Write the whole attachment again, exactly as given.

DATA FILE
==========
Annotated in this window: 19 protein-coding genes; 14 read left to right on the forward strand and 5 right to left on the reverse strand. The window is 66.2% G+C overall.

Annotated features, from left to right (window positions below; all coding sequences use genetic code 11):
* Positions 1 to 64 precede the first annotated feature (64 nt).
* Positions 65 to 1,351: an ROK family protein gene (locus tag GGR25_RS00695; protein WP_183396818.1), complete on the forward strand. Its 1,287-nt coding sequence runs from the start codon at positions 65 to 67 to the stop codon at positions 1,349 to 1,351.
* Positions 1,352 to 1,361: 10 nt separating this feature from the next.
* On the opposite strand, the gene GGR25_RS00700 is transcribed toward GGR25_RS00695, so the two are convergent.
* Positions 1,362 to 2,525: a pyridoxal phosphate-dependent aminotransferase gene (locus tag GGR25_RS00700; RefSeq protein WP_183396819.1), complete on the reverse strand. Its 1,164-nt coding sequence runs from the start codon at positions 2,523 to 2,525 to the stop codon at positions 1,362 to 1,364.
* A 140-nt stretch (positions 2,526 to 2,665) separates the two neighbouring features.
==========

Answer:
Annotated in this window: 19 protein-coding genes; 14 read left to right on the forward strand and 5 right to left on the reverse strand. The window is 66.2% G+C overall.

Annotated features, from left to right (window positions below; all coding sequences use genetic code 11):
* Positions 1 to 64 precede the first annotated feature (64 nt).
* Positions 65 to 1,351: an ROK family protein gene (locus tag GGR25_RS00695; protein WP_183396818.1), complete on the forward strand. Its 1,287-nt coding sequence runs from the start codon at positions 65 to 67 to the stop codon at positions 1,349 to 1,351.
* Positions 1,352 to 1,361: 10 nt separating this feature from the next.
* On the opposite strand, the gene GGR25_RS00700 is transcribed toward GGR25_RS00695, so the two are convergent.
* Positions 1,362 to 2,525: a pyridoxal phosphate-dependent aminotransferase gene (locus tag GGR25_RS00700; RefSeq protein WP_183396819.1), complete on the reverse strand. Its 1,164-nt coding sequence runs from the start codon at positions 2,523 to 2,525 to the stop codon at positions 1,362 to 1,364.
* A 140-nt stretch (positions 2,526 to 2,665) separates the two neighbouring features.